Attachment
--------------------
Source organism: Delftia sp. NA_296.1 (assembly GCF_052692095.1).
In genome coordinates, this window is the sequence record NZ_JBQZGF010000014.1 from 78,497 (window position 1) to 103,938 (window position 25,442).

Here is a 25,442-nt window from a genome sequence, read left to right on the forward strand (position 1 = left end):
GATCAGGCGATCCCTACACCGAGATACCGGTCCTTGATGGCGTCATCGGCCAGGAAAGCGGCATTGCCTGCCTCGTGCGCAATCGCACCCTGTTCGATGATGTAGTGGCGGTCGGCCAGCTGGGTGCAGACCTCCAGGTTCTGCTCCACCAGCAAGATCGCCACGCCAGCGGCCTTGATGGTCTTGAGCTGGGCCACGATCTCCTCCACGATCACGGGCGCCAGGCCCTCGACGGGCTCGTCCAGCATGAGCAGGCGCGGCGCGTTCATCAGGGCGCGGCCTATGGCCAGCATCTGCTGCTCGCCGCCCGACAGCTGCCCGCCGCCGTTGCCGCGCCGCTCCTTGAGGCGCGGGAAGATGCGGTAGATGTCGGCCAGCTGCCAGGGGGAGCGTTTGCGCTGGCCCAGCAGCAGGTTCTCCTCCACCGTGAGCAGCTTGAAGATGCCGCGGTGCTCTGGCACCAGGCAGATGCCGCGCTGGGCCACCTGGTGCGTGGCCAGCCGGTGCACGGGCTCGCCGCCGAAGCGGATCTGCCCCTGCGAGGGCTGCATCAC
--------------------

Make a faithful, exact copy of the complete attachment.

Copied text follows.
Source organism: Delftia sp. NA_296.1 (assembly GCF_052692095.1).
In genome coordinates, this window is the sequence record NZ_JBQZGF010000014.1 from 78,497 (window position 1) to 103,938 (window position 25,442).

Here is a 25,442-nt window from a genome sequence, read left to right on the forward strand (position 1 = left end):
GATCAGGCGATCCCTACACCGAGATACCGGTCCTTGATGGCGTCATCGGCCAGGAAAGCGGCATTGCCTGCCTCGTGCGCAATCGCACCCTGTTCGATGATGTAGTGGCGGTCGGCCAGCTGGGTGCAGACCTCCAGGTTCTGCTCCACCAGCAAGATCGCCACGCCAGCGGCCTTGATGGTCTTGAGCTGGGCCACGATCTCCTCCACGATCACGGGCGCCAGGCCCTCGACGGGCTCGTCCAGCATGAGCAGGCGCGGCGCGTTCATCAGGGCGCGGCCTATGGCCAGCATCTGCTGCTCGCCGCCCGACAGCTGCCCGCCGCCGTTGCCGCGCCGCTCCTTGAGGCGCGGGAAGATGCGGTAGATGTCGGCCAGCTGCCAGGGGGAGCGTTTGCGCTGGCCCAGCAGCAGGTTCTCCTCCACCGTGAGCAGCTTGAAGATGCCGCGGTGCTCTGGCACCAGGCAGATGCCGCGCTGGGCCACCTGGTGCGTGGCCAGCCGGTGCACGGGCTCGCCGCCGAAGCGGATCTGCCCCTGCGAGGGCTGCATCAC